I absolutely agree with you about the filming.  I was commenting on the publicity calling it a Spike Lee Joint put preconceptions in my mind that the material didn't live up to.  If it had just said "Directed by Spike Lee" it would have been a different story for me.  That's all I was trying to say.  Also Spike himself said he tried to put his spin on the material so he did change it somewhat.

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IIRC, having Spike Lee's name on the movie was supposed to increase exposure of Passing Strange, which was a critical darling on Broadway, but wasn't a hit with theatergoers.  I was fortunate to see this on stage and the theater was barely half full.  After the show, Stew came back to address the audience.  He asked us to stay for a few more minutes and fill out a survey/questionnaire about the show - things like how did you hear about the show, how likely are you to recommend the show to others, etc.  

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9 minutes ago, tomspanks said:

IIRC, having Spike Lee's name on the movie was supposed to increase exposure of Passing Strange, which was a critical darling on Broadway, but wasn't a hit with theatergoers.  I was fortunate to see this on stage and the theater was barely half full.  After the show, Stew came back to address the audience.  He asked us to stay for a few more minutes and fill out a survey/questionnaire about the show - things like how did you hear about the show, how likely are you to recommend the show to others, etc.  

I hope the comment card said: "You don't know me and I don't know you...so, please, tell me something about yourself."

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10 minutes ago, Cameron H. said:

I hope the comment card said: "You don't know me and I don't know you...so, please, tell me something about yourself."

Honestly it was a generic marketing survey form.  But to their credit, I think they only sent me 1 newsletter.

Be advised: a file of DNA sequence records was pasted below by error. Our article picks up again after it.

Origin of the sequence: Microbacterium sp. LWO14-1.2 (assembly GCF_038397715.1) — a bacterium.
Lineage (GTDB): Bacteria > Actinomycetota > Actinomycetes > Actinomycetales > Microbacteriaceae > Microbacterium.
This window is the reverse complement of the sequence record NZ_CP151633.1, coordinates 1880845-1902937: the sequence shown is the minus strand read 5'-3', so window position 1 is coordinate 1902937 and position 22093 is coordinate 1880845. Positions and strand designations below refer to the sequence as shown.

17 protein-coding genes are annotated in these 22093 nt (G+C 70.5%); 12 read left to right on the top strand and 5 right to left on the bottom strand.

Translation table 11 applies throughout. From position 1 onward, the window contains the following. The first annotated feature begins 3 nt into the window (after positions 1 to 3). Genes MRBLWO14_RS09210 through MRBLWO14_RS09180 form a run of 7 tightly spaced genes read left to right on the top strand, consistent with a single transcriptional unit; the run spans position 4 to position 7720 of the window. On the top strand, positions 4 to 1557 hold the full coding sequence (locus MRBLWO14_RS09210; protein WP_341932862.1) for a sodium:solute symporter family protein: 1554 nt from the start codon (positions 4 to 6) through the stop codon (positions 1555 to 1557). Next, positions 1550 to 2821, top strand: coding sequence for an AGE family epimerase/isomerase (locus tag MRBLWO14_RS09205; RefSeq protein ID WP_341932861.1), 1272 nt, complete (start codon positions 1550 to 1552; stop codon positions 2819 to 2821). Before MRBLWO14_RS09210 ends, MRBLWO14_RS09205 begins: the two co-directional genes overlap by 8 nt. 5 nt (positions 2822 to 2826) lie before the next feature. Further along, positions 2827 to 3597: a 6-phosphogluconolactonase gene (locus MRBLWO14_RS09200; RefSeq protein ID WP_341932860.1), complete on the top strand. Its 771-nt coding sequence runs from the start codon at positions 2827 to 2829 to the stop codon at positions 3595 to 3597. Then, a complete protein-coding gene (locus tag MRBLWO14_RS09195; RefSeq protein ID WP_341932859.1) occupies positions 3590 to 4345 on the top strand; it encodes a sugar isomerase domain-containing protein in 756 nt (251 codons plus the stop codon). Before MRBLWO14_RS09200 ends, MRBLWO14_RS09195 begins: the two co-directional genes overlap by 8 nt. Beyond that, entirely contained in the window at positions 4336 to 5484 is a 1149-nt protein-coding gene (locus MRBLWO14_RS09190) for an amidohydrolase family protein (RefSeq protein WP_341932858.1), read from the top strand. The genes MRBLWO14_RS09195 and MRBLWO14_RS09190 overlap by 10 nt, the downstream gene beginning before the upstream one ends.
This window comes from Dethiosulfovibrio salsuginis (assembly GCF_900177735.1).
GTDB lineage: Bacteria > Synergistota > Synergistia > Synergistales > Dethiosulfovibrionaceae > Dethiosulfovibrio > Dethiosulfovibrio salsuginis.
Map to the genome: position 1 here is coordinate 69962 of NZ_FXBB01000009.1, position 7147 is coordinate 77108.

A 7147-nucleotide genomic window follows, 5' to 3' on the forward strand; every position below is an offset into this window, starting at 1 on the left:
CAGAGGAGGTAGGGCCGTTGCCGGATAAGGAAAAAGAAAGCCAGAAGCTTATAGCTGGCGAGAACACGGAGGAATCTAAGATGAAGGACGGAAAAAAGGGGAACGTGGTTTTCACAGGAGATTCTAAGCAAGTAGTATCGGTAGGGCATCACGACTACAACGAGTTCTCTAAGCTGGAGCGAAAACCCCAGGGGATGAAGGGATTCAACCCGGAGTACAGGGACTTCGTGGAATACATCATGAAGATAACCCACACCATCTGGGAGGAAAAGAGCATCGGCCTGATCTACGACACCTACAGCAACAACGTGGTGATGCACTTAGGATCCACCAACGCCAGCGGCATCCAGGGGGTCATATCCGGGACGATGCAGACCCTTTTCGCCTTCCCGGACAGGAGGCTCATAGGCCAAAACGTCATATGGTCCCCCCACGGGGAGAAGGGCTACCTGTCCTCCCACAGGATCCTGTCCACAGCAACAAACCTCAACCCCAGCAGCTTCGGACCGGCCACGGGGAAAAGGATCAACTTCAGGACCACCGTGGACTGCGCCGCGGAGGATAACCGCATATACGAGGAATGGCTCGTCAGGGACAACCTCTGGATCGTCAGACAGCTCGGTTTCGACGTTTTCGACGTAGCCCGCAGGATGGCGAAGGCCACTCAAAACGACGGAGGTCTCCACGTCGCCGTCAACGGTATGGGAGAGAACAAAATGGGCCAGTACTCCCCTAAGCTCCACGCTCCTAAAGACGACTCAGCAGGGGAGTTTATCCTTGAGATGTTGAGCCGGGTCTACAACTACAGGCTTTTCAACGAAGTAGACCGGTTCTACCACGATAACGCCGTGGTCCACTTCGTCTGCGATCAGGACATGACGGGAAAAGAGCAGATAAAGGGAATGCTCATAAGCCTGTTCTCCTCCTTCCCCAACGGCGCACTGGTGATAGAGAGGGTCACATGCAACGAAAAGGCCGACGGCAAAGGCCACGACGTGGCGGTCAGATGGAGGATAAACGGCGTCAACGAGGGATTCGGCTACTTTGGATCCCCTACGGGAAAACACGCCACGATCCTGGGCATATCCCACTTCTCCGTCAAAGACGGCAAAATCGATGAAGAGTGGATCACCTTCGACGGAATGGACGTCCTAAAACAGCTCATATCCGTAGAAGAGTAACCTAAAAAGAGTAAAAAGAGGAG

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Tom, how was the experience of the live performance? I imagine with a half-full audience it wasn't as riotous as the filmed version.  What do you recall?

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I had the misfortune of watching this on YouTube so not the greatest quality picture, it was split oddly (seriously cut at the intermission) and had Spanish subtitles but I loved it. I thought it was a high energy production with some catchy music and some fantastic performances. I think the thing I liked the most was the actual staging with minimalist sets of basically just chairs and the set up with the musicians in the stage and them being able to perform around that. At the start I was very worried they'd fall into one of the musician holes. That said this seems very much like a show that is good on video but great in person. Live music and all that. It succeeded in making me really miss live theater as well.

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On 2/12/2019 at 12:11 PM, Cameron H. said:

So I was reading through the Wikipedia plot synopsis and it says this about the end of the play: "The Narrator and the Youth confront each other directly and in a serious moment for the first time as the Youth copes with his grief; dealing with the loss of the same mother, it is clear now that the Narrator and Youth represent the same person at two different times in his life ("Passing Phase")."

Like, no one was actually surprised that they were supposed to be the same person, right?

No I clocked that from near the start (anytime a protagonist is unnamed brace yourself for a big reveal later) and I want to even say there is a reference to it early on. I can't remember what exactly, I think maybe referring to choir group as we. The one thing I liked that I didn't fully notice right away was the boy was wearing a red shirt the entire time and Stew is wearing a red shirt as well. 

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12 minutes ago, Cam Bert said:

The one thing I liked that I didn't fully notice right away was the boy was wearing a red shirt the entire time and Stew is wearing a red shirt as well. 

I literally didn’t catch that until the last song 🤫

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10 hours ago, Cameron H. said:

I literally didn’t catch that until the last song 🤫

They had to signal that externally because "vatsinsideisjustalie".